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Verbs That Move Mountains
SPOKEN-WORD poetry is still deciding what its history is. It’s been around long enough and it’s big enough. The fact is, spoken word is made up of poetries and there’s much to all those histories.
The recently published Verbs That Move Mountains: Essays and Interviews on Spoken Word Cultures Around the World, edited by Claire Trevien, is about the now of spoken word, with a look back over its shoulder.
Manchester poet, and top-drawer fella, Tony Walsh remembers first hearing Linton Kwesi Johnson’s Sonny’s Lettah on the radio and says: “It hit me in the gut as hard as any piece of art has before or since.” In these times of labels — and spoken word can be very prone to them — it’s good to remember that LKJ knew where he came from and that he was speaking to all of us who knew unfairness and hard times. Tony does just this today.
The book is refreshingly international. New Zealand, South Africa, Iran and Singapore, among others, all get scrutiny. Even front-line soldiers like Singapore’s Stephanie Dogfoot get a mention, which tells you that many of the essayists are in the trenches.
The culture of poetry is reflected in the essays too. Some such as Scherezade Siobhan and Ng Yi-Sheng are quite academic and look for acceptance from “big L” literature, others like essayist Emma Lee from Leicester run with the joy of it all. One of the problems the latter notes is: “Currently there aren’t any poetry magazines based in Leicester city, so for city-based poets, sending out poems for publication means sending them to an editor the poet has never met.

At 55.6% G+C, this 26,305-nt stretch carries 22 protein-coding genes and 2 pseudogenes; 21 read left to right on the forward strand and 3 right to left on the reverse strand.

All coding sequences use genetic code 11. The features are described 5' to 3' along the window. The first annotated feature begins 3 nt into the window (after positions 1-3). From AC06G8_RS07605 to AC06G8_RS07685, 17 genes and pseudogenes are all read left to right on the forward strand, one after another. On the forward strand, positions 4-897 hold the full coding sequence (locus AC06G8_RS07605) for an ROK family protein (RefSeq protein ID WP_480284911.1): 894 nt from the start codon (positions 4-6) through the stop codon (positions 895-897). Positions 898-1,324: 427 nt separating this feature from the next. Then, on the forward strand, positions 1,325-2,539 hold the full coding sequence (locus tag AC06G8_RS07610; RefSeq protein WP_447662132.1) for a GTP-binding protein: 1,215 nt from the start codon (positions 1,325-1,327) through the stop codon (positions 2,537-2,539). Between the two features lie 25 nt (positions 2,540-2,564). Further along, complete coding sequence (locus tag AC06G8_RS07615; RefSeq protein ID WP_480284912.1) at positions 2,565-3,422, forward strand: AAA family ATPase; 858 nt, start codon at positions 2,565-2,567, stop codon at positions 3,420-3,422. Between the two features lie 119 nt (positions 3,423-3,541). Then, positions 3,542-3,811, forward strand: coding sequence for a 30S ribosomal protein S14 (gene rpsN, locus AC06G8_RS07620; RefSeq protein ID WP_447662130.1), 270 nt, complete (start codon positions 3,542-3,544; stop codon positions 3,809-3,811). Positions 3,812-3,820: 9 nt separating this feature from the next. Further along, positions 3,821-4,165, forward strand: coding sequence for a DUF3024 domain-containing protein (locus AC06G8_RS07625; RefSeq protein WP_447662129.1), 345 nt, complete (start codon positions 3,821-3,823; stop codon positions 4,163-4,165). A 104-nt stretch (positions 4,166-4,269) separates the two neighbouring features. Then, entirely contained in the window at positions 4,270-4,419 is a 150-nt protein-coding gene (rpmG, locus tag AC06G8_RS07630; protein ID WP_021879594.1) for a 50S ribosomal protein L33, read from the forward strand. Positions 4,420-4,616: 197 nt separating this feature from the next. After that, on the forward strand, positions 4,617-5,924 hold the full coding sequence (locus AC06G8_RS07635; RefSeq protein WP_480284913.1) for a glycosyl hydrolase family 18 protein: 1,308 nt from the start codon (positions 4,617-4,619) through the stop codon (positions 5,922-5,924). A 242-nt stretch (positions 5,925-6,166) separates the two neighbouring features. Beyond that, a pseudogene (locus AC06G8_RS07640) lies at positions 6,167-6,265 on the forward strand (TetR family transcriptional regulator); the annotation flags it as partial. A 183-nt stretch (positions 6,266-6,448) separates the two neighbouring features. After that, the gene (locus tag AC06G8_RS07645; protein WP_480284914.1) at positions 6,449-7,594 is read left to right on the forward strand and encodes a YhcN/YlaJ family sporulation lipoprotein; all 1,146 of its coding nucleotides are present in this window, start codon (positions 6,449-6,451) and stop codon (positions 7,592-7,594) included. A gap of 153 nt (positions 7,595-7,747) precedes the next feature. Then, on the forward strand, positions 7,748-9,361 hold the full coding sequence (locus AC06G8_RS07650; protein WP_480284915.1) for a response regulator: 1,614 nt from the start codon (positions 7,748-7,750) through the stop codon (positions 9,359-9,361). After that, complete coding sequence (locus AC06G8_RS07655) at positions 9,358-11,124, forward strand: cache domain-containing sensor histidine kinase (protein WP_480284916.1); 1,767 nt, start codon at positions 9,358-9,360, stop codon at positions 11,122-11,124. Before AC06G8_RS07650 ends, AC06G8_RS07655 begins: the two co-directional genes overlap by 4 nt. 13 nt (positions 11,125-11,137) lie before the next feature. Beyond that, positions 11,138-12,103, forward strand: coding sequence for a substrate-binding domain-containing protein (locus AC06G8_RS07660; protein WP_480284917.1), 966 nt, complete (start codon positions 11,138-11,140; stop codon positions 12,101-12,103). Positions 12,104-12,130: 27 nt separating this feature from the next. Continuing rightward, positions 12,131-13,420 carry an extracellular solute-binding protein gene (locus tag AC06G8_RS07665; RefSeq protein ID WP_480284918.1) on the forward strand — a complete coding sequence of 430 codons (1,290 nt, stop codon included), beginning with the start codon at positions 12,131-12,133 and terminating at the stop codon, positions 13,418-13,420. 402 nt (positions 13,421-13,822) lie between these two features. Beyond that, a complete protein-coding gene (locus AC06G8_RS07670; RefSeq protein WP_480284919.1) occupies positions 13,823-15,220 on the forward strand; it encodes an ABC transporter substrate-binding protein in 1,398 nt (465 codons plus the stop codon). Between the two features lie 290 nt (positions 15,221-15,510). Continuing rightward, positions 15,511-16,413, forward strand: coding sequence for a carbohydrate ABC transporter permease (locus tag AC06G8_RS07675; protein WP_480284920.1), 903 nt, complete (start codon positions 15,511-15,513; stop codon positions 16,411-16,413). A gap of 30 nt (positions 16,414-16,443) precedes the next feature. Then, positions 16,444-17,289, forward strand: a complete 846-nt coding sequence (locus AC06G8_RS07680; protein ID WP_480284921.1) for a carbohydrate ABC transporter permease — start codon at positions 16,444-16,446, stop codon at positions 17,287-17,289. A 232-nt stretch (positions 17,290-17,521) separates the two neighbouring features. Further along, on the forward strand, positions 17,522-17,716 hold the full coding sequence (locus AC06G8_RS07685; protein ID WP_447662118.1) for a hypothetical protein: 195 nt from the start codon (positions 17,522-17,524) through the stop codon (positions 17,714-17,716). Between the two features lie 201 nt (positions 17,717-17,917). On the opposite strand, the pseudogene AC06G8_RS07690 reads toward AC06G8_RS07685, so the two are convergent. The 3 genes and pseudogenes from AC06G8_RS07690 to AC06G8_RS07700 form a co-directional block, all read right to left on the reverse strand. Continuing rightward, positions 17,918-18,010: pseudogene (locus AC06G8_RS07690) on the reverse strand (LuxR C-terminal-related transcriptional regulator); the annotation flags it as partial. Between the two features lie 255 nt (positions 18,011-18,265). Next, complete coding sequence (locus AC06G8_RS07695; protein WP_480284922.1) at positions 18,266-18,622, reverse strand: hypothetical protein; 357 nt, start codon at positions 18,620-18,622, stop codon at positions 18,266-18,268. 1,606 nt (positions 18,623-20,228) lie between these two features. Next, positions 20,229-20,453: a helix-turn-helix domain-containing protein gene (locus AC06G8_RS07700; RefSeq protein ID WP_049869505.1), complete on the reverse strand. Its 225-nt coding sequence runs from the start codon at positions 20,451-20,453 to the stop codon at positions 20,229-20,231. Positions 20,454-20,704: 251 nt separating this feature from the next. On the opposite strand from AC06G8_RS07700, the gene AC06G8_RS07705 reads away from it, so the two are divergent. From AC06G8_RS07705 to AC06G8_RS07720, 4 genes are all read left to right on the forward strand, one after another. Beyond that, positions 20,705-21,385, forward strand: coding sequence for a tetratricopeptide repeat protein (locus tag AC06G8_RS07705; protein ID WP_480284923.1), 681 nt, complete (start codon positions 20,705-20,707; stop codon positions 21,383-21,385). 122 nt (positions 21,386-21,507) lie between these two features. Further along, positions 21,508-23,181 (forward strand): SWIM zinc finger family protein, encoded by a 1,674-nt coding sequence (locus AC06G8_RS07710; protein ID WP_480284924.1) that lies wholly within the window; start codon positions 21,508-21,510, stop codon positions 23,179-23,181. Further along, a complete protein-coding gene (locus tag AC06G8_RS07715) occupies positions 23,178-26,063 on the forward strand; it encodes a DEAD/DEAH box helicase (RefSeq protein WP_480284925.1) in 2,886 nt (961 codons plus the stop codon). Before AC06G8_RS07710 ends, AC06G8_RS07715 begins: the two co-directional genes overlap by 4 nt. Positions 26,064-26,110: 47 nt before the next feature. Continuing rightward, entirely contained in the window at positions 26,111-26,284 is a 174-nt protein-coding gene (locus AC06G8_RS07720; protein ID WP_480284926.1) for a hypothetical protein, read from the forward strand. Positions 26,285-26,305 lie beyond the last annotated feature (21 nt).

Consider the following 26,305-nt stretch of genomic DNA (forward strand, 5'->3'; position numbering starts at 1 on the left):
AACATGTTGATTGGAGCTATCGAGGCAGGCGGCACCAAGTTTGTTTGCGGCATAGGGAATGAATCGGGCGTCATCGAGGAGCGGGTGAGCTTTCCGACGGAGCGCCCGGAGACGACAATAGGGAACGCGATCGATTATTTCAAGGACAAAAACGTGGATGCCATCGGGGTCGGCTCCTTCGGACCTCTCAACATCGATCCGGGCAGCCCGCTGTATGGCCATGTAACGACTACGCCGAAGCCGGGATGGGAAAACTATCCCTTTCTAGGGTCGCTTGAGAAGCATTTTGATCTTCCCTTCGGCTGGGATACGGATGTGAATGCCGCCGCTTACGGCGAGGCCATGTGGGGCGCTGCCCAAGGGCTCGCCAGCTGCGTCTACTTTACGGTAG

“Even when poets know their poems are of publishable standard, the world of publishing is still predominantly middle class, white and male, so rejections don’t come as a surprise. Further rejections encourage the suspicion that it’s not the poems that are at fault and that the rejections are more about the poet not fitting in.”
'Twas ever thus and it’s a problem when poetry, which is at its best on the fringes, seeks acceptance. We’re not, as poets or people, on the outside because we’ve been overlooked, we’re there because that’s where the big “they” want us. LKJ and I were gigging before computers. I was making zines before computers were for the likes of us. If there ain’t a Leicester zine, start one. As Emma’s essay demonstrates, there’re good things happening there, there’s energy.
Slam gets mentioned, both in Singapore and in a fascinating piece contrasting Edinburgh and Austin, Texas.
Sadly, Scottish poet Milton Balgonie doesn’t get mentioned, but Catherine Wilson certainly doesn’t take Slam as the godsend some take it as and it was never meant to be. She mentions that many poets, including herself, “became annoyed or disappointed when repeated patterns started to emerge” and goes on to chide playing for easy laughs, preaching to the choir and safe writing. “In Scotland I have only ever seen one poet cry onstage … in Austin every third or fourth poet burst into tears halfway through their performance.”
Catherine looks forward, as all the writers do, and sees the importance of people sharing their words and the honesty and joy we can all find in poetry.
This is very much a book for poets as much as it is about poetry. Editor Claire Trevien at Sabotage Reviews has heeded RuPaul’s “don’t fuck it up” advice well. The book examines and shares what’s good with current spoken word. As Tony Walsh says, “You need a pen, a page and passion. Go for it!”
Verbs That Move Mountains is published by Sabotage Reviews, price £9.99, details: sabotagereviews.com
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